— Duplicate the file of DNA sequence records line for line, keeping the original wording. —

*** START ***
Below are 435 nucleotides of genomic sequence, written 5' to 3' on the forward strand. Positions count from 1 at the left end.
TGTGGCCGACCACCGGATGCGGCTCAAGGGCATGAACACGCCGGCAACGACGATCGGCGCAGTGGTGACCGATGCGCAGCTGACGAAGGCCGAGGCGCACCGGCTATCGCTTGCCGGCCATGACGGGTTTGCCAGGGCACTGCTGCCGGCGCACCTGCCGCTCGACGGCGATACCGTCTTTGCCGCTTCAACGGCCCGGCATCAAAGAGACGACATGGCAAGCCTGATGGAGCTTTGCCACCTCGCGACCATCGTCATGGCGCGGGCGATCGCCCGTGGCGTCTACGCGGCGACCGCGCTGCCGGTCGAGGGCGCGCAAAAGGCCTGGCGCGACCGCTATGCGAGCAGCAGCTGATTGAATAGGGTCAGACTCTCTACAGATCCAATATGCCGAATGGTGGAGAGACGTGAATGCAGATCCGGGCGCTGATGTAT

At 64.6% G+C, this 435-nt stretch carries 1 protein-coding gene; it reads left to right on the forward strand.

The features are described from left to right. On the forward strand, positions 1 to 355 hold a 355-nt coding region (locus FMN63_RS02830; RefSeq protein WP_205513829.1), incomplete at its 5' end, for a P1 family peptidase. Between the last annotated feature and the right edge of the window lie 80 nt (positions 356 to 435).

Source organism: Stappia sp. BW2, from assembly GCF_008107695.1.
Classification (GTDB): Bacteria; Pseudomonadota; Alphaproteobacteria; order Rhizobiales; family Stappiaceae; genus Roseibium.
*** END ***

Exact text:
Below are 435 nucleotides of genomic sequence, written 5' to 3' on the forward strand. Positions count from 1 at the left end.
TGTGGCCGACCACCGGATGCGGCTCAAGGGCATGAACACGCCGGCAACGACGATCGGCGCAGTGGTGACCGATGCGCAGCTGACGAAGGCCGAGGCGCACCGGCTATCGCTTGCCGGCCATGACGGGTTTGCCAGGGCACTGCTGCCGGCGCACCTGCCGCTCGACGGCGATACCGTCTTTGCCGCTTCAACGGCCCGGCATCAAAGAGACGACATGGCAAGCCTGATGGAGCTTTGCCACCTCGCGACCATCGTCATGGCGCGGGCGATCGCCCGTGGCGTCTACGCGGCGACCGCGCTGCCGGTCGAGGGCGCGCAAAAGGCCTGGCGCGACCGCTATGCGAGCAGCAGCTGATTGAATAGGGTCAGACTCTCTACAGATCCAATATGCCGAATGGTGGAGAGACGTGAATGCAGATCCGGGCGCTGATGTAT

At 64.6% G+C, this 435-nt stretch carries 1 protein-coding gene; it reads left to right on the forward strand.

The features are described from left to right. On the forward strand, positions 1 to 355 hold a 355-nt coding region (locus FMN63_RS02830; RefSeq protein WP_205513829.1), incomplete at its 5' end, for a P1 family peptidase. Between the last annotated feature and the right edge of the window lie 80 nt (positions 356 to 435).

Source organism: Stappia sp. BW2, from assembly GCF_008107695.1.
Classification (GTDB): Bacteria; Pseudomonadota; Alphaproteobacteria; order Rhizobiales; family Stappiaceae; genus Roseibium.